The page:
Writing Through the Storm

Not only am I posting here twice a week, but I’m also working on two chapters of my book every week. On top of that, I’m in three of the busiest weeks of the school year: Homecoming, the end of quarter one and Senior night (at the football game), and Parent/Teacher conferences. I’m wiped. For three weeks in a row, I’m spending over fifty hours a week at work. Then I have to find time to grade. And plan. Oh, and write. But I cannot afford to allow my chaotic schedule to hinder my writing, so I’ve been pushing through, spending hours at the computer instead of in the grade book. And even though parts of my life are suffering because of the sacrifices I’m making, I’m also learning to make the commitment to writing. It’s no longer a hobby. I have to be okay with that.

Becky told me to start checking off the completed pieces of my action plan, so I can see how much I’m accomplishing. Because, truth be told, it’s hard to see the progress without the visual verification. And Ranee gave me some much-needed words of praise this week, too. So I’m feeling pretty okay about what I finished and where I’m headed. And I need to keep moving forward. I’ve known both these women for several years, since the beginning stages of this blog. Now they help me get shit done, sometimes through non-violent slaps. I’m thankful for your help, ladies. I hope you know how much you mean to me.

There is a storm when writing about the past. For me, it’s especially difficult not to trigger my PTSD while vividly memorializing the nightmare I lived through. My time in therapy is spent moving forward, so I try to balance the amount of writing I’m doing with the progress I’m making there: any relapses set me back in my recovery. My recovery is the piece that makes me able to put pen to paper. Balancing these two pieces has been exceptionally difficult. But I’m working through it. No matter how fucking hard it is.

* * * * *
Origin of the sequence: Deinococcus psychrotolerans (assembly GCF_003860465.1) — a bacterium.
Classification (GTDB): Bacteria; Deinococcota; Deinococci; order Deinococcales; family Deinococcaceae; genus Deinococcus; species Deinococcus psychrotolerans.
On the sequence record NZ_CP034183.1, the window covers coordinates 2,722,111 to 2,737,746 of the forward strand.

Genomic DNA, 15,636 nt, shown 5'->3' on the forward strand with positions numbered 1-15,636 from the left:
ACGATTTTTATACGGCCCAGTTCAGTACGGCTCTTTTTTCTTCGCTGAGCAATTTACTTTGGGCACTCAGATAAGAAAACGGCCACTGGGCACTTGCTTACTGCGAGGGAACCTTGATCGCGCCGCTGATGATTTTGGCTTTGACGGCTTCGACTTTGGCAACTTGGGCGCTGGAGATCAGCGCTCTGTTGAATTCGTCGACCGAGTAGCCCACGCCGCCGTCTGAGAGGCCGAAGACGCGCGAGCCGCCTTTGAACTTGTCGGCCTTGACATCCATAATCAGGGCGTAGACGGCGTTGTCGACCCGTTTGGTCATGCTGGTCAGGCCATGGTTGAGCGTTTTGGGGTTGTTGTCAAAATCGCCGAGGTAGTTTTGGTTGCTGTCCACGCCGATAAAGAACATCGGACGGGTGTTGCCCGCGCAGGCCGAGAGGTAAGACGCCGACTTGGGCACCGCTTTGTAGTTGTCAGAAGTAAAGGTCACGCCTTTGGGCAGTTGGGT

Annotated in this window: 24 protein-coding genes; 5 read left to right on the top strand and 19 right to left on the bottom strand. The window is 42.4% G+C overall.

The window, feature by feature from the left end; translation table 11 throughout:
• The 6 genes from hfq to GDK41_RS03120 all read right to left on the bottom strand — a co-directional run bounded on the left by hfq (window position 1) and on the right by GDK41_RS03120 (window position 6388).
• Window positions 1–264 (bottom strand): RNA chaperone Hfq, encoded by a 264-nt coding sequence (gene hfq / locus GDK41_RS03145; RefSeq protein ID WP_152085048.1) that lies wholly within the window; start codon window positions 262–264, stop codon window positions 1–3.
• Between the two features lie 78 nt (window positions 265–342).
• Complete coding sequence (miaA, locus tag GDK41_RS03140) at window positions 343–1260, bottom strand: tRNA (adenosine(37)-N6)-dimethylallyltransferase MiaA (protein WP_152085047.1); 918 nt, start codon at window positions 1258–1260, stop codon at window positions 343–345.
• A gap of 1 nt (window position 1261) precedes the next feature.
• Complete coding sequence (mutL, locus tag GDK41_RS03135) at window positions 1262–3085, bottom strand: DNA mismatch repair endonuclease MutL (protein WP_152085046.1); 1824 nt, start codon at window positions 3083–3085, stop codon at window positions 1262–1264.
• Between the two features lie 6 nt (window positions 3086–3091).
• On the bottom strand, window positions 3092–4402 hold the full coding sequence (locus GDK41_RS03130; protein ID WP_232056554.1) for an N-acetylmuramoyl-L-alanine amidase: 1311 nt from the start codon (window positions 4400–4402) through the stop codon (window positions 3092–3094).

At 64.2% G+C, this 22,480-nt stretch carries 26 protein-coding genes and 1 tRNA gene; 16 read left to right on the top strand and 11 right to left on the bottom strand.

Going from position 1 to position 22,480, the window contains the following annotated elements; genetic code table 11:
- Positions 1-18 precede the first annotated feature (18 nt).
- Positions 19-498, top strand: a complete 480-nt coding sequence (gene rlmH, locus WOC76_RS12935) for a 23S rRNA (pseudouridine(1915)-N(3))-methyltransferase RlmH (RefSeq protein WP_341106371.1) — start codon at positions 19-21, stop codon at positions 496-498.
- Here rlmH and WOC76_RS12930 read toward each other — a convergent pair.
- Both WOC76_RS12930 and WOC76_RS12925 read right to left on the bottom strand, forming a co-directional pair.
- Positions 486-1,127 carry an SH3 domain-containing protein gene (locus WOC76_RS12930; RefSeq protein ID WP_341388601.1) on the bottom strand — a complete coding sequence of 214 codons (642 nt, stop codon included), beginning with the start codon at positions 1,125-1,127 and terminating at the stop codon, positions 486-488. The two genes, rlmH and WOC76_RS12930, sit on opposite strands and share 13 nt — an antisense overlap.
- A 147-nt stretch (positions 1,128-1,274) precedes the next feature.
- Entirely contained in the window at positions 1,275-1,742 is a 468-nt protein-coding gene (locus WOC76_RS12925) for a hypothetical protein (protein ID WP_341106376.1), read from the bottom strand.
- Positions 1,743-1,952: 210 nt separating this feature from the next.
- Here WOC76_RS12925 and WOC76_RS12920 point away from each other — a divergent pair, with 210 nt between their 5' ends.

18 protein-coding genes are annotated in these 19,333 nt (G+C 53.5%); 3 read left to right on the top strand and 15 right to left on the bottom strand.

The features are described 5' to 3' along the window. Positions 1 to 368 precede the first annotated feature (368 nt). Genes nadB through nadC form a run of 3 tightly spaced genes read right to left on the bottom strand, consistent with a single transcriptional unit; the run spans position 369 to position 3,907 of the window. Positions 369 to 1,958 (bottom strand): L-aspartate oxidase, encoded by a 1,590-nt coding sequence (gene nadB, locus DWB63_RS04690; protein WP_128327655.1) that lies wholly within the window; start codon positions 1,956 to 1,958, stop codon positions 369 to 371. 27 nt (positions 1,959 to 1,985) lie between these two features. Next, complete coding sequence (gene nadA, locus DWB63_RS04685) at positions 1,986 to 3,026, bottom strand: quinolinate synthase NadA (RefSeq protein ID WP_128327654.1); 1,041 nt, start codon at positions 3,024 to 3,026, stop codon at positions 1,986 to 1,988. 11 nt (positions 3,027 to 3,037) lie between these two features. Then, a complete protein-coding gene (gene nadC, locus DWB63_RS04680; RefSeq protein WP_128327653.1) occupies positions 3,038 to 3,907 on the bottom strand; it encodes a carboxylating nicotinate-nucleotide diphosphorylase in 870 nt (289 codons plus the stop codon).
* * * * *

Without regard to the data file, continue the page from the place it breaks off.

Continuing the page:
I often remind myself of several things:

1 – I owe it to myself to finish my book. I deserve to make this dream come true.

2 – I owe it to every woman who knows what it’s like to lose themselves in an abusive relationship but may or may not know how to cope. They are me. I am them.

3 – I am quite capable of managing my obligations, even when they’re overwhelming.

4 – I am a survivor. And I will survive this, too.


This process is bigger than me now. And it’s certainly bigger than my struggles. I’m writing through the storm, because when the sun shines over the top of all of this, I want to look back and be proud of the way I handled the rain.



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